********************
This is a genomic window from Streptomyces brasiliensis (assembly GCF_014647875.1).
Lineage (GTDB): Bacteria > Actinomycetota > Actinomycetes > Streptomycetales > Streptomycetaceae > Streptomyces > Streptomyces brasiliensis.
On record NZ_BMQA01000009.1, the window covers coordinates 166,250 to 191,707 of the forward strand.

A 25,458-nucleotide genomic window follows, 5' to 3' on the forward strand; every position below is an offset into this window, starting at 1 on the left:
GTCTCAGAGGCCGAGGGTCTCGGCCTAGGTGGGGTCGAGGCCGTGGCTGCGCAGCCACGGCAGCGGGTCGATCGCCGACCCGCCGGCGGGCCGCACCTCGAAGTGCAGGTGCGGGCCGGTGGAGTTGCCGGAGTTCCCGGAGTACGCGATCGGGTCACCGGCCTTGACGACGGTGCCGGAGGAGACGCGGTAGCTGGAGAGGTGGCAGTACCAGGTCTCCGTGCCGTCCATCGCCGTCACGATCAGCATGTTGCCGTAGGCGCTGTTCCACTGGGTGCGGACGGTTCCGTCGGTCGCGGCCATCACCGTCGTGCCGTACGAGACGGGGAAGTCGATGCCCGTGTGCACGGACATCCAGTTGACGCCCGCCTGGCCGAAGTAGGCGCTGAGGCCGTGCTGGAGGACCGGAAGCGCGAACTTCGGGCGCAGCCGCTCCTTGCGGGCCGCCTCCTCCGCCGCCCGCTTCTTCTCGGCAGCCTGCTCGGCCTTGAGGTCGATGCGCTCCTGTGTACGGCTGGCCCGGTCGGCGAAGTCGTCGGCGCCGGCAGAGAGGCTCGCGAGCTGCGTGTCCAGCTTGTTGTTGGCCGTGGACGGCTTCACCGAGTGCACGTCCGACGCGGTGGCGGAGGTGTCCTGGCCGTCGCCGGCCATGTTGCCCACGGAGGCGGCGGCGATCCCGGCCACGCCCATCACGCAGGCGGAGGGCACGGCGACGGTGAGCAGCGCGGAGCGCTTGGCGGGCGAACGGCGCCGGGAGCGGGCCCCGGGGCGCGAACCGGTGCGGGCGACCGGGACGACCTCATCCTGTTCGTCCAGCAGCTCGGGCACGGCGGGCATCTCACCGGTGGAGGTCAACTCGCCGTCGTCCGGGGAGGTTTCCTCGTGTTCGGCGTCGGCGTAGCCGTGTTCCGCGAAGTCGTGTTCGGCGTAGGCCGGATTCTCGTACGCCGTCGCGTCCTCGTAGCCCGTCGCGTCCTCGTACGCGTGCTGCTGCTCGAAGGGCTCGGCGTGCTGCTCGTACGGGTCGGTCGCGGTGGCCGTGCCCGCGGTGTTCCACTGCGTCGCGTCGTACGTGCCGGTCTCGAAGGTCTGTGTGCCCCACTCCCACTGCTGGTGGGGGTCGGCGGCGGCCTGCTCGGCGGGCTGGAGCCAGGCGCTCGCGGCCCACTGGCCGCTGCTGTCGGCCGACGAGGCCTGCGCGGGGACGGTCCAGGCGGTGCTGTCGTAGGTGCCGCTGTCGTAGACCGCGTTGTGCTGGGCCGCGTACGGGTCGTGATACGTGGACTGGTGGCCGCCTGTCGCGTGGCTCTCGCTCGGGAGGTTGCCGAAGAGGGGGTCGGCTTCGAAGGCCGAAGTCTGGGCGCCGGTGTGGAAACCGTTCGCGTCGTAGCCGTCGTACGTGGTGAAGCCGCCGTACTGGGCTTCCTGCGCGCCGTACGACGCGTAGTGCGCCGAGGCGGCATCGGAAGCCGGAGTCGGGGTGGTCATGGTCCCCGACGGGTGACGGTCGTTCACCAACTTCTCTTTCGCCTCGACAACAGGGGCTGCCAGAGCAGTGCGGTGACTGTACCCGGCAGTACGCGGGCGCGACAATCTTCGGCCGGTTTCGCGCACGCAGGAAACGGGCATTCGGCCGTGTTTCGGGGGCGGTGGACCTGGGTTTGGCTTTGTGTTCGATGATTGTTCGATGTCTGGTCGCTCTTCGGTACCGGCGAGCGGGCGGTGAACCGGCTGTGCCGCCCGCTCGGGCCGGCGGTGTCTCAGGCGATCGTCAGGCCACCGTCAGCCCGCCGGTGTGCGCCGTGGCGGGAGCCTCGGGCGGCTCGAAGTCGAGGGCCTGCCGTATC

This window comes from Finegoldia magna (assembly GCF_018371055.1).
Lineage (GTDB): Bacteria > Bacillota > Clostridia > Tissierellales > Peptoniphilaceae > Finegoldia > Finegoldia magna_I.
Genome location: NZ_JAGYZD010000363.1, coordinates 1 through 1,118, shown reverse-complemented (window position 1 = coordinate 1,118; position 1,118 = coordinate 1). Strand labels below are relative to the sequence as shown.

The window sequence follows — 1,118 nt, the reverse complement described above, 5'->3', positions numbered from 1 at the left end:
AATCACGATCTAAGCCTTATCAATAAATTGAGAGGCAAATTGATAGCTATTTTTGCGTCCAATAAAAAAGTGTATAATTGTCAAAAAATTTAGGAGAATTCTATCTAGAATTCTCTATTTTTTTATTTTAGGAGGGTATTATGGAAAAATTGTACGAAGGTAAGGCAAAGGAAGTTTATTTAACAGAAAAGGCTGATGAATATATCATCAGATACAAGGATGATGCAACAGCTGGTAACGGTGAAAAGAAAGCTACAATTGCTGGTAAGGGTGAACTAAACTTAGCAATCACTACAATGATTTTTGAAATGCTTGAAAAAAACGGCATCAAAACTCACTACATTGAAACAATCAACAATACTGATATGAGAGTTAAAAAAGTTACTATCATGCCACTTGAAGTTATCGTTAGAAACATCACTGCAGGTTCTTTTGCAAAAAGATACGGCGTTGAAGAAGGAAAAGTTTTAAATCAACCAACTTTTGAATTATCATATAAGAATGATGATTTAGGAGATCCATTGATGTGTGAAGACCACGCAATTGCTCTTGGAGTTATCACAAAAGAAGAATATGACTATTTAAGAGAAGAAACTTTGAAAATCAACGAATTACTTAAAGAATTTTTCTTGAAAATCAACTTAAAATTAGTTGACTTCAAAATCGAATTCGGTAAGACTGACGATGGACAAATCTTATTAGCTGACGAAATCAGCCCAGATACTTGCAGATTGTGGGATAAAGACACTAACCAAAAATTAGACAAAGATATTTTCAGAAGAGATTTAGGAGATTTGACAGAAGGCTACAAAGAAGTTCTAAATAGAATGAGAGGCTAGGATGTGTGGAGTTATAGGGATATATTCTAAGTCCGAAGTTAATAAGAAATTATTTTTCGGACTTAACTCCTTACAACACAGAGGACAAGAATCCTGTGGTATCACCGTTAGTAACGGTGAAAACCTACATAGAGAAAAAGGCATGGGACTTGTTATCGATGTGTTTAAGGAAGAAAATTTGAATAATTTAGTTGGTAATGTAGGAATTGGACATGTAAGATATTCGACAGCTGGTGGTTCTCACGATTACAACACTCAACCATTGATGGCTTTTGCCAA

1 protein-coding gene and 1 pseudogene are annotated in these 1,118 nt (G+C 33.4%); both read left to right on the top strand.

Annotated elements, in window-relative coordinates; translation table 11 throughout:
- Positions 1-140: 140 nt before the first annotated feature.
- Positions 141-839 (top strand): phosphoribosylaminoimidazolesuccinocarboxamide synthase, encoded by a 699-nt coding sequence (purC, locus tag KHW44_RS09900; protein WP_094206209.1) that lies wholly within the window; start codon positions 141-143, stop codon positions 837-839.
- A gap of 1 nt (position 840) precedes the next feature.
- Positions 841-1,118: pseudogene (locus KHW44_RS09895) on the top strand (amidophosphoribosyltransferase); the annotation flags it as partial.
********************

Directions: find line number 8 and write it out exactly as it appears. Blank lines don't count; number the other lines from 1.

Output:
Genome location: NZ_JAGYZD010000363.1, coordinates 1 through 1,118, shown reverse-complemented (window position 1 = coordinate 1,118; position 1,118 = coordinate 1). Strand labels below are relative to the sequence as shown.